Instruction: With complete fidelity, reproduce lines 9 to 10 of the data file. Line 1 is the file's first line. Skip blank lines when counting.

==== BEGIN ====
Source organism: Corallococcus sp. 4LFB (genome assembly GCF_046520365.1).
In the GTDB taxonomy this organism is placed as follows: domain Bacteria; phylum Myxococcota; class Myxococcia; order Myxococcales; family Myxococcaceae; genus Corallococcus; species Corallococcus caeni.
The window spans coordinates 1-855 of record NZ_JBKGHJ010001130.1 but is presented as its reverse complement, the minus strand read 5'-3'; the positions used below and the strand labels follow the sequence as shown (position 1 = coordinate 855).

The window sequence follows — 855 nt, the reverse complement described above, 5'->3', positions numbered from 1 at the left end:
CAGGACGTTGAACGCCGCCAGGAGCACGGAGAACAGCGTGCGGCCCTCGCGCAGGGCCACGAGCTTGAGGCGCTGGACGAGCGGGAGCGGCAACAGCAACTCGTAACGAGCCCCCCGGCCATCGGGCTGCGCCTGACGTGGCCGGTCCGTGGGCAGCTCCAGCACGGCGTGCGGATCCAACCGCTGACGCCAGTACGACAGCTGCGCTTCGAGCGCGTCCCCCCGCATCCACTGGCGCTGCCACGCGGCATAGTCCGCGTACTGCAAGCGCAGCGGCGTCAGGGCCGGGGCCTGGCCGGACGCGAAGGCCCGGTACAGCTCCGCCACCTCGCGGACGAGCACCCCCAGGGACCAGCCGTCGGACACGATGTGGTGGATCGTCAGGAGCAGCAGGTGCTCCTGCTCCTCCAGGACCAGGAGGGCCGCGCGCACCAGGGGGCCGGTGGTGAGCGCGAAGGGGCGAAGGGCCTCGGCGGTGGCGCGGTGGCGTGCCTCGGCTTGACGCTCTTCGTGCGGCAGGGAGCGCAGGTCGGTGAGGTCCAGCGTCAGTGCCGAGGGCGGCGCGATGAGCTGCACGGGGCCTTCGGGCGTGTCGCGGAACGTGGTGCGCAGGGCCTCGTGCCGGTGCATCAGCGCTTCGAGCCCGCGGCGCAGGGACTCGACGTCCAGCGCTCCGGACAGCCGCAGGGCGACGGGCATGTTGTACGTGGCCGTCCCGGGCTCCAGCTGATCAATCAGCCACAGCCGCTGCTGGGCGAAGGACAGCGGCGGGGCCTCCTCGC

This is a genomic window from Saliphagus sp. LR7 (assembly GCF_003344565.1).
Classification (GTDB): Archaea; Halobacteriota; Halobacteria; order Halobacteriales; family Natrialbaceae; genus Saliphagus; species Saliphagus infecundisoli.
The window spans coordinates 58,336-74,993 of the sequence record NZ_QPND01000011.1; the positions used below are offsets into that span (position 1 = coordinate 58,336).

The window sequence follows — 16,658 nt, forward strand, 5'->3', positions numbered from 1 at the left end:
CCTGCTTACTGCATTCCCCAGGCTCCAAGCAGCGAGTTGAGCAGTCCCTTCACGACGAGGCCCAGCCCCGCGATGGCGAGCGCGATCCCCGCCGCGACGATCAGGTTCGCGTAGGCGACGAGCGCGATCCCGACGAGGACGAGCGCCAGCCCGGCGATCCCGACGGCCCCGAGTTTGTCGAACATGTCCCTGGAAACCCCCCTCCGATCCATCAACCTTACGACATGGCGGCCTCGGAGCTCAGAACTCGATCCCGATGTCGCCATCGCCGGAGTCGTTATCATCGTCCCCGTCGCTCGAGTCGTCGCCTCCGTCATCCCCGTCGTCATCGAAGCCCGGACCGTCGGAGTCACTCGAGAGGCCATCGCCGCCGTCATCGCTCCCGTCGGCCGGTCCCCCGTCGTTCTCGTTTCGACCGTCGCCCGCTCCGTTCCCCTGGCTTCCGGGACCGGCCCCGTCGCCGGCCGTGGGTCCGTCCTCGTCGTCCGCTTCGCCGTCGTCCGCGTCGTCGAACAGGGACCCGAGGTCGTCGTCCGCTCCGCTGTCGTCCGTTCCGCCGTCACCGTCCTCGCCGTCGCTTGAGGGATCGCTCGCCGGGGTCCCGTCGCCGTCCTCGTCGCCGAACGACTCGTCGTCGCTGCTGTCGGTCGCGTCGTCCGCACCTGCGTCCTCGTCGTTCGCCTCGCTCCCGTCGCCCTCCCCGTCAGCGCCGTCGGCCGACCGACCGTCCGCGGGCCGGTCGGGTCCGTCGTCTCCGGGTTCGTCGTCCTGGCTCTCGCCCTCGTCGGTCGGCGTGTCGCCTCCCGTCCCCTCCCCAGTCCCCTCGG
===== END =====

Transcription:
The window sequence follows — 16,658 nt, forward strand, 5'->3', positions numbered from 1 at the left end:
CCTGCTTACTGCATTCCCCAGGCTCCAAGCAGCGAGTTGAGCAGTCCCTTCACGACGAGGCCCAGCCCCGCGATGGCGAGCGCGATCCCCGCCGCGACGATCAGGTTCGCGTAGGCGACGAGCGCGATCCCGACGAGGACGAGCGCCAGCCCGGCGATCCCGACGGCCCCGAGTTTGTCGAACATGTCCCTGGAAACCCCCCTCCGATCCATCAACCTTACGACATGGCGGCCTCGGAGCTCAGAACTCGATCCCGATGTCGCCATCGCCGGAGTCGTTATCATCGTCCCCGTCGCTCGAGTCGTCGCCTCCGTCATCCCCGTCGTCATCGAAGCCCGGACCGTCGGAGTCACTCGAGAGGCCATCGCCGCCGTCATCGCTCCCGTCGGCCGGTCCCCCGTCGTTCTCGTTTCGACCGTCGCCCGCTCCGTTCCCCTGGCTTCCGGGACCGGCCCCGTCGCCGGCCGTGGGTCCGTCCTCGTCGTCCGCTTCGCCGTCGTCCGCGTCGTCGAACAGGGACCCGAGGTCGTCGTCCGCTCCGCTGTCGTCCGTTCCGCCGTCACCGTCCTCGCCGTCGCTTGAGGGATCGCTCGCCGGGGTCCCGTCGCCGTCCTCGTCGCCGAACGACTCGTCGTCGCTGCTGTCGGTCGCGTCGTCCGCACCTGCGTCCTCGTCGTTCGCCTCGCTCCCGTCGCCCTCCCCGTCAGCGCCGTCGGCCGACCGACCGTCCGCGGGCCGGTCGGGTCCGTCGTCTCCGGGTTCGTCGTCCTGGCTCTCGCCCTCGTCGGTCGGCGTGTCGCCTCCCGTCCCCTCCCCAGTCCCCTCGG